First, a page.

Steve Huntley: Sanders the socialist sure gets it right on big banks

SHARE Steve Huntley: Sanders the socialist sure gets it right on big banks

U.S. Sen. Bernard Sanders (I-VT)

Even socialists can have good ideas — well, at least one. Vermont Sen. Bernie Sanders, the newly declared Democrat presidential candidate and a self-described “democratic socialist,” is pushing something that should resonate with believers in free market capitalism: breaking up megabanks deemed too big to fail.


One of the many shocks of the 2007-09 economic crisis was the sorry sight of the federal government bailing out huge Wall Street banks with hundreds of billions of dollars. Congress later passed the complex Dodd-Frank financial regulation act aimed at ending too big to fail, but the banks only grew bigger. For example, before the financial crisis, JPMorgan Chase had $1.8 trillion in assets. In 2013 those had soared to $2.4 trillion, according to the Los Angeles Times.

Big government is good for big business.

Sanders asserts the nation’s six largest banks have more than $9.8 trillion in assets, the equivalent to 60 percent of the nation’s gross national product, and issue more than half of the country’s mortgages. “No single financial institution should have holdings so extensive that its failure could send the world economy into another financial crisis,” Sanders said in a speech in March.“If an institution is too big to fail, it is too big to exist.”

Sanders is not proposing a socialist solution for the megabanks, such as nationalizing them. He wants to break them up.

That’s not such a radical idea — it has the support of, among others, Richard W. Fisher, the recently retired president and CEO of the Federal Reserve Bank of Dallas.

In a 2013 analysis, Fisher said that during the Great Recession, “Sick — seriously undercapitalized — megabanks stopped their lending and capital market activities during the crisis and economic recovery. They brought economic growth to a standstill and spread their sickness to the rest of the banking system.”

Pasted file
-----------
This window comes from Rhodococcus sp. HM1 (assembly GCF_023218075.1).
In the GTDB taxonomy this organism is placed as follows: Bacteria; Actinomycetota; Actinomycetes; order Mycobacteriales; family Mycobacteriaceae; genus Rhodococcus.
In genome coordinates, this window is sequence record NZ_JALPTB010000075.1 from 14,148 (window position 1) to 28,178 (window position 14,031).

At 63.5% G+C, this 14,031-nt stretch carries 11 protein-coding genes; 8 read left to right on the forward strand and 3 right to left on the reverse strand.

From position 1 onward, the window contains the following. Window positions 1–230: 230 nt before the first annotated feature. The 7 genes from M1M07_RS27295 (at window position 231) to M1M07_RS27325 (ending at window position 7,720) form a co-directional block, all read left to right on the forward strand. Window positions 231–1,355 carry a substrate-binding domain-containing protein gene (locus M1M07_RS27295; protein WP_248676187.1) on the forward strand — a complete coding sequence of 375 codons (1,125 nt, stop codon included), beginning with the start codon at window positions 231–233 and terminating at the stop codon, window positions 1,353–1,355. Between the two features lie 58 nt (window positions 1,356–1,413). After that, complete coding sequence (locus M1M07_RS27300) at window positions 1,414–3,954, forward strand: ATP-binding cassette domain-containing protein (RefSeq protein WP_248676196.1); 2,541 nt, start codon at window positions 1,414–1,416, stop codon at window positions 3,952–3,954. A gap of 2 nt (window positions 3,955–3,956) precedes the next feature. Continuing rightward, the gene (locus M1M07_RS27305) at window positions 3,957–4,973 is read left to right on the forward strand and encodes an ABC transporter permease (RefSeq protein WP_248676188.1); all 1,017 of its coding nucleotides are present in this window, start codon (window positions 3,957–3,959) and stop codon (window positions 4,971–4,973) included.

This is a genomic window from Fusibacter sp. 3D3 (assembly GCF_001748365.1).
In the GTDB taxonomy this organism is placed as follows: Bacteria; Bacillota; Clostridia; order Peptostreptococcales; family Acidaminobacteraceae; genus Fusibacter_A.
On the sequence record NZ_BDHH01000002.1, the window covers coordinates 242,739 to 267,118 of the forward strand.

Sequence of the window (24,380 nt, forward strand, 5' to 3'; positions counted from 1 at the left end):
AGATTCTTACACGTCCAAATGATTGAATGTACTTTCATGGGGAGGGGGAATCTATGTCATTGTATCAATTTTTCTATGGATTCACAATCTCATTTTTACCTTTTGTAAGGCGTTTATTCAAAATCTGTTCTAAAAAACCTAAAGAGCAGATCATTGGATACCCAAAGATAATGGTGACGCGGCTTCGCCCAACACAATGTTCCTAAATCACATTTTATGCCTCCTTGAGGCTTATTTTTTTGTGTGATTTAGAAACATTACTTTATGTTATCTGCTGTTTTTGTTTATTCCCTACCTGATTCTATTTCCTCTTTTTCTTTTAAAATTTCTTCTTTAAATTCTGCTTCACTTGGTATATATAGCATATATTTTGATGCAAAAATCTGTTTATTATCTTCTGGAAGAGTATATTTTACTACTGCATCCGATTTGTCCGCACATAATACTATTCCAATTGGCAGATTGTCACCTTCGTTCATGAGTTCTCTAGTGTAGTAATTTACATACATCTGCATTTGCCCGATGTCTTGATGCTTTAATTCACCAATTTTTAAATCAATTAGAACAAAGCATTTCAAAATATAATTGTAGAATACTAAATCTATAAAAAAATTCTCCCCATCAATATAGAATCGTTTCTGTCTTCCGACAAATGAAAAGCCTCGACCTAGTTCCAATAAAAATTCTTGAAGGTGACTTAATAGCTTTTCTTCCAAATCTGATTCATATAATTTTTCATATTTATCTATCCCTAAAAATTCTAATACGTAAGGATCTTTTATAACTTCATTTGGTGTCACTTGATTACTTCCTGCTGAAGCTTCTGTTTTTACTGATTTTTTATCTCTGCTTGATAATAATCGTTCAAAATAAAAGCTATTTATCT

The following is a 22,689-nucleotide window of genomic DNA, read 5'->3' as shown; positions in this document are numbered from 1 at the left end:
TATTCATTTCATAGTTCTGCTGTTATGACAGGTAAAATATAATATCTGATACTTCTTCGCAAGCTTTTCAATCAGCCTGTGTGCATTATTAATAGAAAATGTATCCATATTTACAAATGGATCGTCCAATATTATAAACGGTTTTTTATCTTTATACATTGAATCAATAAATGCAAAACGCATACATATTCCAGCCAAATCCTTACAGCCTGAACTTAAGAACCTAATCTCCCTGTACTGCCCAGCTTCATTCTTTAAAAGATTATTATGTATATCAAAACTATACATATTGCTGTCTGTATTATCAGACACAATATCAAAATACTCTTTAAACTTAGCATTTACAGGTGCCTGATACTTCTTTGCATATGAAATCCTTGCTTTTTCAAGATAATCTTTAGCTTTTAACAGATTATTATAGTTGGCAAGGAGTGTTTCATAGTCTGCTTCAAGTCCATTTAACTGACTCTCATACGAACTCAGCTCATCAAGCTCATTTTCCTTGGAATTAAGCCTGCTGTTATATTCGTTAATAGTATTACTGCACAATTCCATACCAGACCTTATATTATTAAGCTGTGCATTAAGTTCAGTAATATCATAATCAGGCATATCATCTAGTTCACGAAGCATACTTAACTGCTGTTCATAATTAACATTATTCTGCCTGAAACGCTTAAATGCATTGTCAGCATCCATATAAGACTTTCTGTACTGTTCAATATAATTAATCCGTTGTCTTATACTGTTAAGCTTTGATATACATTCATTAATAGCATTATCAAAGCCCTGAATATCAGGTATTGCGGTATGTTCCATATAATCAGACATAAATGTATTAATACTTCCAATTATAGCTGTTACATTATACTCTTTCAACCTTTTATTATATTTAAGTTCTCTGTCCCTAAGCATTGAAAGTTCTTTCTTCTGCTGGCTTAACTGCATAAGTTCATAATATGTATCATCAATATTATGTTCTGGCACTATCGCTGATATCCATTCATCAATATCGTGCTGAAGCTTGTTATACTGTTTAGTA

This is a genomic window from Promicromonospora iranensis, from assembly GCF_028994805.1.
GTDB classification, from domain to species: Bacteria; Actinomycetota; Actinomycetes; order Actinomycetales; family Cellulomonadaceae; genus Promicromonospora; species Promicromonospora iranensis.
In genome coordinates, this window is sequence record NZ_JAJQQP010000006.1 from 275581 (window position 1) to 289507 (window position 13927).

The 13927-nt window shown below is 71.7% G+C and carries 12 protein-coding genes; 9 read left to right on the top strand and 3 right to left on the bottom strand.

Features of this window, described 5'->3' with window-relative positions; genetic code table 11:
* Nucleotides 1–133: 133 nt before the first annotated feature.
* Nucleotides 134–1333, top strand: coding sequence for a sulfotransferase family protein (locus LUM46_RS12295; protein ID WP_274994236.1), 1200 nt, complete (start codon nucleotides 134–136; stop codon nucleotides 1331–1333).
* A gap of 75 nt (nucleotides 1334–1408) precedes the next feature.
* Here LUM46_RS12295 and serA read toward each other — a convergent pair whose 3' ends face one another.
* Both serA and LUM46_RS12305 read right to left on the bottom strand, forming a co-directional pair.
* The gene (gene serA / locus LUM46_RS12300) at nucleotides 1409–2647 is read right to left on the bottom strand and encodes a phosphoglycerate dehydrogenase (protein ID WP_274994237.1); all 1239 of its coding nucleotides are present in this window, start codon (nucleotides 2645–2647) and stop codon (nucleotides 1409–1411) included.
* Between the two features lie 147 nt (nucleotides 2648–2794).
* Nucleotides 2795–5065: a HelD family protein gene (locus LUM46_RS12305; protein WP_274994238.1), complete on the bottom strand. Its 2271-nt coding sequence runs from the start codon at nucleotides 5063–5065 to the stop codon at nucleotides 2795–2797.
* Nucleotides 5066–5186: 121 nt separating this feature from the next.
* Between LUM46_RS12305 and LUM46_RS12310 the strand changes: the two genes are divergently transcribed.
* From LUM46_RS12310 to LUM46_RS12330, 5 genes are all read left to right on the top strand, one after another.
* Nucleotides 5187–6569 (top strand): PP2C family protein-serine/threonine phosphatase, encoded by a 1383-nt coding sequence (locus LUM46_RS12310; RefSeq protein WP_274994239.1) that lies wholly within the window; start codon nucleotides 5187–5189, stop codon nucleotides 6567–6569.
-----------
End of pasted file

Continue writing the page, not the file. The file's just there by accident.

A dozen banks, only 0.2 percent of all banks, hold 69 per cent of all industry assets, Fisher said. Megabanks reap the benefits of capitalism but don’t have to pay the price of bankruptcy when they fail. A study last year by the Federal Reserve of New York found that the biggest banks, which enjoy lower funding and operating costs, take more risks because they believe the government will again rescue them in another crisis.

Fisher’s analysis found Dodd-Frank made things worse, saying that “parts of Dodd–Frank have exacerbated weak economic growth by increasing regulatory uncertainty in key sectors of the U.S. economy. It has clearly benefited many lawyers and created new layers of bureaucracy.” Furthermore, he said community banks, subject to the market discipline of bankruptcy and sale for bad behavior, are “being victimized by excessive regulation that stems from responses to the sins of their behemoth counterparts.”

Again, big government is good for big business.

Like Sanders, Fisher called for reshaping “banking institutions into smaller, less-complex institutions that are economically viable, profitable, competitively able to attract financial capital and talent, and of a size, complexity and scope that allows both regulatory and market discipline to restrain excessive risk taking.”

Sanders has next to no chance of winning the Democrat presidential nomination, and much of his agenda is the usual left-wing folderol. Still, he could use his campaign to try to galvanize public attention on this issue, one appealing to the American left and right. But will he?

In formally declaring his candidacy, Sanders focused on “obscene” income inequality, campaign finance “reform” and “a rigged economy which works for the rich and powerful.”

Such generalities are so easy to swallow that they quickly won the endorsement of Democrat presidential front-runner Hillary Clinton, certainly one of the rich and powerful.

The question is, could Sanders put Clinton on the spot, and by extension Republican presidential contenders, by zeroing in on this big issue? I don’t know. But I do know vague grievance talk of income inequality won’t make him stand out even in what will be a tiny Democrat presidential field.


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